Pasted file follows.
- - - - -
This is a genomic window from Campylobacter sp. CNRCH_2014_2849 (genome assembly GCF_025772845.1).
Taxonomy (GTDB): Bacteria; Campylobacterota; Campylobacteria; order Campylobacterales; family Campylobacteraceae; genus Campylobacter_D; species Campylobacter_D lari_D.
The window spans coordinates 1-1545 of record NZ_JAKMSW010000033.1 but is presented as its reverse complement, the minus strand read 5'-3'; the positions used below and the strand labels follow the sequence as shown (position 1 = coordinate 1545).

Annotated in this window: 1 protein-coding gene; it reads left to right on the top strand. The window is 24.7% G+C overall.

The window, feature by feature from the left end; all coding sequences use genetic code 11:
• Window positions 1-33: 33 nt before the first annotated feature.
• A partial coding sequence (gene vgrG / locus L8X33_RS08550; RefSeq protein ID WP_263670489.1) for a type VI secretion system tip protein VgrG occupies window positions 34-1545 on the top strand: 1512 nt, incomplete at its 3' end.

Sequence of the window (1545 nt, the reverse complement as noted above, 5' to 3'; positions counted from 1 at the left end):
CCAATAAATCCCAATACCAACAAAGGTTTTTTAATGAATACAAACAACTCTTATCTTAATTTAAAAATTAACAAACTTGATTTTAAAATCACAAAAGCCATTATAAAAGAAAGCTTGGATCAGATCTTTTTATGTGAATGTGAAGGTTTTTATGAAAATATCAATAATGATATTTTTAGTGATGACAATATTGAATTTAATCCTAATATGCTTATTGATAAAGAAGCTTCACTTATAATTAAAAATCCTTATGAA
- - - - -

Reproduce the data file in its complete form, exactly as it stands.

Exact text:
This is a genomic window from Campylobacter sp. CNRCH_2014_2849 (genome assembly GCF_025772845.1).
Taxonomy (GTDB): Bacteria; Campylobacterota; Campylobacteria; order Campylobacterales; family Campylobacteraceae; genus Campylobacter_D; species Campylobacter_D lari_D.
The window spans coordinates 1-1545 of record NZ_JAKMSW010000033.1 but is presented as its reverse complement, the minus strand read 5'-3'; the positions used below and the strand labels follow the sequence as shown (position 1 = coordinate 1545).

Annotated in this window: 1 protein-coding gene; it reads left to right on the top strand. The window is 24.7% G+C overall.

The window, feature by feature from the left end; all coding sequences use genetic code 11:
• Window positions 1-33: 33 nt before the first annotated feature.
• A partial coding sequence (gene vgrG / locus L8X33_RS08550; RefSeq protein ID WP_263670489.1) for a type VI secretion system tip protein VgrG occupies window positions 34-1545 on the top strand: 1512 nt, incomplete at its 3' end.

Sequence of the window (1545 nt, the reverse complement as noted above, 5' to 3'; positions counted from 1 at the left end):
CCAATAAATCCCAATACCAACAAAGGTTTTTTAATGAATACAAACAACTCTTATCTTAATTTAAAAATTAACAAACTTGATTTTAAAATCACAAAAGCCATTATAAAAGAAAGCTTGGATCAGATCTTTTTATGTGAATGTGAAGGTTTTTATGAAAATATCAATAATGATATTTTTAGTGATGACAATATTGAATTTAATCCTAATATGCTTATTGATAAAGAAGCTTCACTTATAATTAAAAATCCTTATGAA